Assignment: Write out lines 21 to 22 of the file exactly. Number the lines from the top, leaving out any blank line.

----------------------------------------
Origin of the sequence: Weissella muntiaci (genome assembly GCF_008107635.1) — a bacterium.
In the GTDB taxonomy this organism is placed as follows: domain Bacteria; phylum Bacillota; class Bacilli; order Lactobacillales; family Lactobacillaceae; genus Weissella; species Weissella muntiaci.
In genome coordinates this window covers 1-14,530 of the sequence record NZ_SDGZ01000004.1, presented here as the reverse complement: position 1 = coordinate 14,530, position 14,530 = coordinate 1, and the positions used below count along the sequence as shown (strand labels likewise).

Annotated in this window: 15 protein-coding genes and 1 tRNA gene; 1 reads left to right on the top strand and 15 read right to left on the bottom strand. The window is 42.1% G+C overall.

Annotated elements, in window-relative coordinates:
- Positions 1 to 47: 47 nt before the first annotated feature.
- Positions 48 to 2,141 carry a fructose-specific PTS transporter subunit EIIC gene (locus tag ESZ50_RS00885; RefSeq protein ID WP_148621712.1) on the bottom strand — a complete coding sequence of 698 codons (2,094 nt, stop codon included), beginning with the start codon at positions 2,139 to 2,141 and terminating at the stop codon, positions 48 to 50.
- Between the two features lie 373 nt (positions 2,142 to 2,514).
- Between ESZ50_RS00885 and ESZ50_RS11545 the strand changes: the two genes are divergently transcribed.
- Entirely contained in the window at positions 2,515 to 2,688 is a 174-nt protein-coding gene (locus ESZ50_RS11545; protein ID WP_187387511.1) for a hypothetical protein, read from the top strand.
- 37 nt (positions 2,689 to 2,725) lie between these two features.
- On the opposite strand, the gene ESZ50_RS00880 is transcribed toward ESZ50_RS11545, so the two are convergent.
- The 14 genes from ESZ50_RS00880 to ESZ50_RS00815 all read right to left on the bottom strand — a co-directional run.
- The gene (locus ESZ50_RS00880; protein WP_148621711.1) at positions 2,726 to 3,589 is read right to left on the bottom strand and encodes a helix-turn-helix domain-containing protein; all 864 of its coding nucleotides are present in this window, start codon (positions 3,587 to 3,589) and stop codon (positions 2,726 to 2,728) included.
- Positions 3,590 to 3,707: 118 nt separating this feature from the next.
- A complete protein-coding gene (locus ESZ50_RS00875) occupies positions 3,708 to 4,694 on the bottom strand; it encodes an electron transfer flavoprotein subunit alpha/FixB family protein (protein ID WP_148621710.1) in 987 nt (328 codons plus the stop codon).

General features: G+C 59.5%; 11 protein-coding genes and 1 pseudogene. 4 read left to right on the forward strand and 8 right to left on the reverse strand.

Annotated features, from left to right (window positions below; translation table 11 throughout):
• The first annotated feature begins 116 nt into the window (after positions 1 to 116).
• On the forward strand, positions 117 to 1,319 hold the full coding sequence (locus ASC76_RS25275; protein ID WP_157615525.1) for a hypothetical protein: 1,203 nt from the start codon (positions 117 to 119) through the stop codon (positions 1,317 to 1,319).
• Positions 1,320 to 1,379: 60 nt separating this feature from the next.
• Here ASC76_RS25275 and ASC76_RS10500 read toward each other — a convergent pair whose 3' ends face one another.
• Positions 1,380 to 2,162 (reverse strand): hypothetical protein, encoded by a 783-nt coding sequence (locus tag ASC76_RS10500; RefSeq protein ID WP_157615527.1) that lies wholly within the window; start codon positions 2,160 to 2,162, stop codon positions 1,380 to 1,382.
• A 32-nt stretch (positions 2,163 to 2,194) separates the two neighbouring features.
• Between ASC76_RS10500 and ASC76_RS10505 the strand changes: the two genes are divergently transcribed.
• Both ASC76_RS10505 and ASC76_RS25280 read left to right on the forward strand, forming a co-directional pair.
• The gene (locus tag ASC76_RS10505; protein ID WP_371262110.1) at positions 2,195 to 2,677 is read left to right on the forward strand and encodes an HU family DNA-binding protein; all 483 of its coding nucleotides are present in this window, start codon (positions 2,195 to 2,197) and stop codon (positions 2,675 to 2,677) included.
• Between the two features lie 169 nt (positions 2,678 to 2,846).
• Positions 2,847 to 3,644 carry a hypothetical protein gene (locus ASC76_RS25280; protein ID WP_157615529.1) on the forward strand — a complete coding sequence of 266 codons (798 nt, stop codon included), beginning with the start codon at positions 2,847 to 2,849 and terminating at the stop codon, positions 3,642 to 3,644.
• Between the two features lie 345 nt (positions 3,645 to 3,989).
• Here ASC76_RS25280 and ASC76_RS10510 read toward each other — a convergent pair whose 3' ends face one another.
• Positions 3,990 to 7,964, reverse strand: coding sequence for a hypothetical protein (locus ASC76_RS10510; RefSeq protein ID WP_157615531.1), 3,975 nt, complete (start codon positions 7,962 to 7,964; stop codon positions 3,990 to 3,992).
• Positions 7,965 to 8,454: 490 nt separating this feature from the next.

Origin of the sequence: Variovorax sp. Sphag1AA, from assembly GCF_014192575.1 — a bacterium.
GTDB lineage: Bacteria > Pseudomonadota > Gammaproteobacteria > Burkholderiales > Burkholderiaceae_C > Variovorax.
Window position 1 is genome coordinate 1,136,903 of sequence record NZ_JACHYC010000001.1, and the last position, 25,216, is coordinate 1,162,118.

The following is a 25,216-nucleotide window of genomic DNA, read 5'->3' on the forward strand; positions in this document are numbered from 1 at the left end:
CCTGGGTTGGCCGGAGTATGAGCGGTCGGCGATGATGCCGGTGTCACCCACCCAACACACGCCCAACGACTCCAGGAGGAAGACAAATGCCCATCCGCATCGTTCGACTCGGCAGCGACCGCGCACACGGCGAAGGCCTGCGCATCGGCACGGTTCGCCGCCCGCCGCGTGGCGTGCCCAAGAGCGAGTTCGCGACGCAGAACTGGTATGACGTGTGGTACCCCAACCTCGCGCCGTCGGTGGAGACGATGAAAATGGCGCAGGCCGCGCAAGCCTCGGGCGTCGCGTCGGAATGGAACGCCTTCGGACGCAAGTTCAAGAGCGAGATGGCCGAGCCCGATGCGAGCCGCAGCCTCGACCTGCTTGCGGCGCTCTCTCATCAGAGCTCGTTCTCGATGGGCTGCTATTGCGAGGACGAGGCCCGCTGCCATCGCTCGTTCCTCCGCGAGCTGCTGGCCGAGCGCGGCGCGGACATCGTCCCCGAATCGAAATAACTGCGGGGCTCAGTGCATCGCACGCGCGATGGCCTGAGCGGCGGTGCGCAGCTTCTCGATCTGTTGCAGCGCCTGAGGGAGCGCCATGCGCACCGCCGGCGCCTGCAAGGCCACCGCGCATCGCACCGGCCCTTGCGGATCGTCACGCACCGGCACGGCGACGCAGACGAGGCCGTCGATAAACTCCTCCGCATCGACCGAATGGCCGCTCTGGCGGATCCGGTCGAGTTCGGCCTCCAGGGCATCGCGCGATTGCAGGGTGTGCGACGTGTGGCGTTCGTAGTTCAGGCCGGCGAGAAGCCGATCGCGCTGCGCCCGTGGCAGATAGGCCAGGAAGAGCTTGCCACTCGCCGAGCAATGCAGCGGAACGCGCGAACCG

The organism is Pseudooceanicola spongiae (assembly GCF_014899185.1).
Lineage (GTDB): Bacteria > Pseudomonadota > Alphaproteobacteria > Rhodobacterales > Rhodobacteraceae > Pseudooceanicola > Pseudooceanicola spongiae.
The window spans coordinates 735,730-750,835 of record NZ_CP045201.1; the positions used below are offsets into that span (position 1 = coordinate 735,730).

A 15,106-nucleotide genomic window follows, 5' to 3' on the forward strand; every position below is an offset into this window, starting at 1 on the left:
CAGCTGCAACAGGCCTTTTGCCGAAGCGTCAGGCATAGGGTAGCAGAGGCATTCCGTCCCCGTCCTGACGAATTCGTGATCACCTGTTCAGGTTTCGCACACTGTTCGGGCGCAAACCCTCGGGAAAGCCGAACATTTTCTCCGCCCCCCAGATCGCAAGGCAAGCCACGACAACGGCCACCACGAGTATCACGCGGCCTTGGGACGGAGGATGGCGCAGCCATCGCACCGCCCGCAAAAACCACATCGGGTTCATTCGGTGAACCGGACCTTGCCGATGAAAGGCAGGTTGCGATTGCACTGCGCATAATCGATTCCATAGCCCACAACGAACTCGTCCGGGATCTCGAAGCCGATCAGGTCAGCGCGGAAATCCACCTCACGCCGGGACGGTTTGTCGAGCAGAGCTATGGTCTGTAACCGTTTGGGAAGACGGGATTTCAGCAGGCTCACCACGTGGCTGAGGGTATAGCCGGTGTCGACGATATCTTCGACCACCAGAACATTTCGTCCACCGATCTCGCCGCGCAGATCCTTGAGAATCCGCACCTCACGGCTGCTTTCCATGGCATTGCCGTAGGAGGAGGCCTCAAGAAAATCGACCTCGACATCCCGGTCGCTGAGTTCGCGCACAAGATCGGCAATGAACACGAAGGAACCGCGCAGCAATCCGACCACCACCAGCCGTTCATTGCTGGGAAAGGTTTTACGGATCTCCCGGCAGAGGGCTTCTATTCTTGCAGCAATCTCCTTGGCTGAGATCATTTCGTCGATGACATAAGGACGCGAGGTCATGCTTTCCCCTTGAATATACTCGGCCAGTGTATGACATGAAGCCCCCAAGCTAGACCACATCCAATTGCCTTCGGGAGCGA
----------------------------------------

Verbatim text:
• Positions 1,320 to 1,379: 60 nt separating this feature from the next.
• Here ASC76_RS25275 and ASC76_RS10500 read toward each other — a convergent pair whose 3' ends face one another.